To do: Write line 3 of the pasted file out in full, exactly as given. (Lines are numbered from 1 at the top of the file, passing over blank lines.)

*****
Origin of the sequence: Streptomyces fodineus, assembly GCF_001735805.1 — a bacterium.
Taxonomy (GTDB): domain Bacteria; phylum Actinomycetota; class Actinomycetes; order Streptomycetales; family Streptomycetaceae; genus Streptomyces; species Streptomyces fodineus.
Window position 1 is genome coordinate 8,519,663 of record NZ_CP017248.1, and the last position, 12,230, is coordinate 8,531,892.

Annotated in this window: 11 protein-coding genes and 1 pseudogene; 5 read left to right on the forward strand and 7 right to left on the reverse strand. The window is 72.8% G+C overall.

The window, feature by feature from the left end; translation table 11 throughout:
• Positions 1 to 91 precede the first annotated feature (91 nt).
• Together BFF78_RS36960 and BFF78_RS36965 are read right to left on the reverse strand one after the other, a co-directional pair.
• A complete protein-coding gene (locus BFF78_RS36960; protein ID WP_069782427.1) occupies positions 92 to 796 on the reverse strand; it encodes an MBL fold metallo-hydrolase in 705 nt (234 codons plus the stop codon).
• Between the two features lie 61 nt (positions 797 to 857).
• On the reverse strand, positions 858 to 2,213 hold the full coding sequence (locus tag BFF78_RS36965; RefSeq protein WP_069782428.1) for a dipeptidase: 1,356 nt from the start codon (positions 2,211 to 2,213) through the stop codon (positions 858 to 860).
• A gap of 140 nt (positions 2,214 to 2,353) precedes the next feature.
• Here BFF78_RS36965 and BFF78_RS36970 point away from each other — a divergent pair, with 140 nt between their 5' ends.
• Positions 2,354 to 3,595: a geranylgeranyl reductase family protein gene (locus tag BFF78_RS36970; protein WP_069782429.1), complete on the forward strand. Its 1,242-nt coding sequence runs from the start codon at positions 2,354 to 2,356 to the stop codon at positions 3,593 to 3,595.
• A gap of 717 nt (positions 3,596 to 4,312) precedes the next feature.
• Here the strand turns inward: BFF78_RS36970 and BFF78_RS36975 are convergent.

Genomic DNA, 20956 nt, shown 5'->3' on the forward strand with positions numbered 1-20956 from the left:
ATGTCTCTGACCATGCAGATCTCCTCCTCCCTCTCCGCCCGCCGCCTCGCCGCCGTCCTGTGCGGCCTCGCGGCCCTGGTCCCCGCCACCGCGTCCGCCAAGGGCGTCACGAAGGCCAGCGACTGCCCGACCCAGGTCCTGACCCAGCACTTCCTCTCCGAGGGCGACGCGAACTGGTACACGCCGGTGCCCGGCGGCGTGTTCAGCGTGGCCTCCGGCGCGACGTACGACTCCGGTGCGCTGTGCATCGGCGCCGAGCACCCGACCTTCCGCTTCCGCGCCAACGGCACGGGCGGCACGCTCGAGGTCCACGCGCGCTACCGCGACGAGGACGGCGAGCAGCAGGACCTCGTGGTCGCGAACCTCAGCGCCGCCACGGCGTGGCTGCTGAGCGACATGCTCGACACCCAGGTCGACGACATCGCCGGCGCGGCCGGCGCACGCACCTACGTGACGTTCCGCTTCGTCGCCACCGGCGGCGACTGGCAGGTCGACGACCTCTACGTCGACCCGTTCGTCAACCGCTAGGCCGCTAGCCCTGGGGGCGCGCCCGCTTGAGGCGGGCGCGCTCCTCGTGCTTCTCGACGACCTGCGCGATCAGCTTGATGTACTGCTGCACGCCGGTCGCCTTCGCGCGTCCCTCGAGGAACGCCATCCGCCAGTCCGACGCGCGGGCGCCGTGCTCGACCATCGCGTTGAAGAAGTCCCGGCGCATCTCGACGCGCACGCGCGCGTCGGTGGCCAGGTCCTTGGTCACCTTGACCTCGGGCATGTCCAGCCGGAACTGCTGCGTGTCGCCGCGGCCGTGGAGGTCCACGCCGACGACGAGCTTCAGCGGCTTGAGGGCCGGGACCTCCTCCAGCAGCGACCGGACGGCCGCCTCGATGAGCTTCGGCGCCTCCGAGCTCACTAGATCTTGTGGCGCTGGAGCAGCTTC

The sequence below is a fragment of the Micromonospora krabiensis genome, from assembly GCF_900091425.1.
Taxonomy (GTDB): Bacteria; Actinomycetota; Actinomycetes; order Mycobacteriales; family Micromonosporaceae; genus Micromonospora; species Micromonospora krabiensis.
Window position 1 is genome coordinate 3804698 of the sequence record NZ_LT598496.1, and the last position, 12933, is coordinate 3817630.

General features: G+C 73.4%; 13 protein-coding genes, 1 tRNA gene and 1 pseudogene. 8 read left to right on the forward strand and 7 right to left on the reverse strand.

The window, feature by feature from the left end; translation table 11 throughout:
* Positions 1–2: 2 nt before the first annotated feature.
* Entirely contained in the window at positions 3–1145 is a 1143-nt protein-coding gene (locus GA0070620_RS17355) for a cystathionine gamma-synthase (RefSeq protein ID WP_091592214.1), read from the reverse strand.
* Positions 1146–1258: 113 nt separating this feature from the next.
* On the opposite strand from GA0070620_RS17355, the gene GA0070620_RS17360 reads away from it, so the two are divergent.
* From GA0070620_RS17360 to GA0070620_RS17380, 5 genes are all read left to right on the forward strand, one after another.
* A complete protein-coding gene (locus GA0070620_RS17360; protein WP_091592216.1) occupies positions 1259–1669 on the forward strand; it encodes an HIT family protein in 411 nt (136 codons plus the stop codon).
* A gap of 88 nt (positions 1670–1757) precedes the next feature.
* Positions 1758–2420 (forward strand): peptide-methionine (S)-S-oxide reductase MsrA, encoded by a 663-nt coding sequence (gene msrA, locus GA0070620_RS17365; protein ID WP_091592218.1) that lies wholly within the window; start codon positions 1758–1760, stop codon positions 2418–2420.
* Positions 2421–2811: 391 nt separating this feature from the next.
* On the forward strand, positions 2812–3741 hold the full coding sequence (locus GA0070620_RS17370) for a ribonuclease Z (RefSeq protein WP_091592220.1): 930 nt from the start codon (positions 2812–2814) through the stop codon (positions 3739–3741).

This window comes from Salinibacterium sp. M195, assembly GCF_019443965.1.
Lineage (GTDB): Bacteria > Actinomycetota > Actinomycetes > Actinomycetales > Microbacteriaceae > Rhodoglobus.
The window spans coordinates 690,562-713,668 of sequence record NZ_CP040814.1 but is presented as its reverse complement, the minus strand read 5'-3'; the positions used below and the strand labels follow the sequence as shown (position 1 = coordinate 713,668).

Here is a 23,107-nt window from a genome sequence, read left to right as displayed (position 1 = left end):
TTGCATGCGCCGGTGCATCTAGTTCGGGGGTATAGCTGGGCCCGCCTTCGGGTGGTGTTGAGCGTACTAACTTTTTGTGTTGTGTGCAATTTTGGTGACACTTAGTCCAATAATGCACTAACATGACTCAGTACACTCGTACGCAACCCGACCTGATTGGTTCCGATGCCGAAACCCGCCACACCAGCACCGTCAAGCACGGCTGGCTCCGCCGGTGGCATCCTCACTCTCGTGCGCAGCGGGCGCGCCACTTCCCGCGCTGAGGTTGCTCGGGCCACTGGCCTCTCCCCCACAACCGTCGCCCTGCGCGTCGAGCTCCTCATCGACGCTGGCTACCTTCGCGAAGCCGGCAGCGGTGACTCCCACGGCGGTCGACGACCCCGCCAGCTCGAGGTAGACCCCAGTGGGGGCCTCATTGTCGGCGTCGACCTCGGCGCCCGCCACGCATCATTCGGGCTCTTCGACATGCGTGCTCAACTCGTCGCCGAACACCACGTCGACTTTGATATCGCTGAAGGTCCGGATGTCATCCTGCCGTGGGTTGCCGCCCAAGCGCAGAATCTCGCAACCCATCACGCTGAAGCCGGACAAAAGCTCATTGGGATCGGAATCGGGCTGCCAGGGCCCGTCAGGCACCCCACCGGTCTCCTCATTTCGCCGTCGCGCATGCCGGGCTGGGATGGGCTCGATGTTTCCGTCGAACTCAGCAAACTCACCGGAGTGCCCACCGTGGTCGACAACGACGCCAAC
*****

Window position 1 is genome coordinate 8,519,663 of record NZ_CP017248.1, and the last position, 12,230, is coordinate 8,531,892.